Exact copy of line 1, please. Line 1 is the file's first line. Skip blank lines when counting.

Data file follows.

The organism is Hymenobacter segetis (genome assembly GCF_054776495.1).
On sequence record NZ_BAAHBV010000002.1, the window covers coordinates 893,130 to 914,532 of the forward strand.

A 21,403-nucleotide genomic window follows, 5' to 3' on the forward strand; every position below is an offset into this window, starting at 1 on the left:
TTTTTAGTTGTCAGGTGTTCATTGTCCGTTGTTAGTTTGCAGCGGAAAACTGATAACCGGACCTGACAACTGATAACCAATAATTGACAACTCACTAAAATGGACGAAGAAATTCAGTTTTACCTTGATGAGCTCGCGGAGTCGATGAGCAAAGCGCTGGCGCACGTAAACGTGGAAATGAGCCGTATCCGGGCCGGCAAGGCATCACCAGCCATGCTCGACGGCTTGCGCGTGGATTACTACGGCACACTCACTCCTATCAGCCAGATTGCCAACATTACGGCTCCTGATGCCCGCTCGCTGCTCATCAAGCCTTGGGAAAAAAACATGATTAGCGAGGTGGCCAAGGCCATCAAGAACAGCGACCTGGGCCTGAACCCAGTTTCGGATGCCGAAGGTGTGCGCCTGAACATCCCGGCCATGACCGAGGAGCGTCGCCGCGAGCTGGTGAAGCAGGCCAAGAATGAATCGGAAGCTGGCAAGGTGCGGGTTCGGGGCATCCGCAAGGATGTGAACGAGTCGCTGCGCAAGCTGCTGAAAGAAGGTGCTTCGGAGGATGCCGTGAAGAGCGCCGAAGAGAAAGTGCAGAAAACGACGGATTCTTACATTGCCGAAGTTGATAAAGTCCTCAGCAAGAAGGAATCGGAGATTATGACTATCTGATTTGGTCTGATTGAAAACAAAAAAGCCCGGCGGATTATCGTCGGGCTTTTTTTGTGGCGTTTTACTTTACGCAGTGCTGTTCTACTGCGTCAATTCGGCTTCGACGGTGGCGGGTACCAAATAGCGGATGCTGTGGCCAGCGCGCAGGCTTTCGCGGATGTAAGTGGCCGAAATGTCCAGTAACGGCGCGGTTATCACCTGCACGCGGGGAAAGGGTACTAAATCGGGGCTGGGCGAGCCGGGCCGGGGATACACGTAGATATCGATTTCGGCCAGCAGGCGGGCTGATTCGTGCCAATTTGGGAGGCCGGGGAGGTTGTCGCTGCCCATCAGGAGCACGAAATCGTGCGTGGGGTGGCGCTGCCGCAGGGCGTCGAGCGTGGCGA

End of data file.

The organism is Hymenobacter segetis (genome assembly GCF_054776495.1).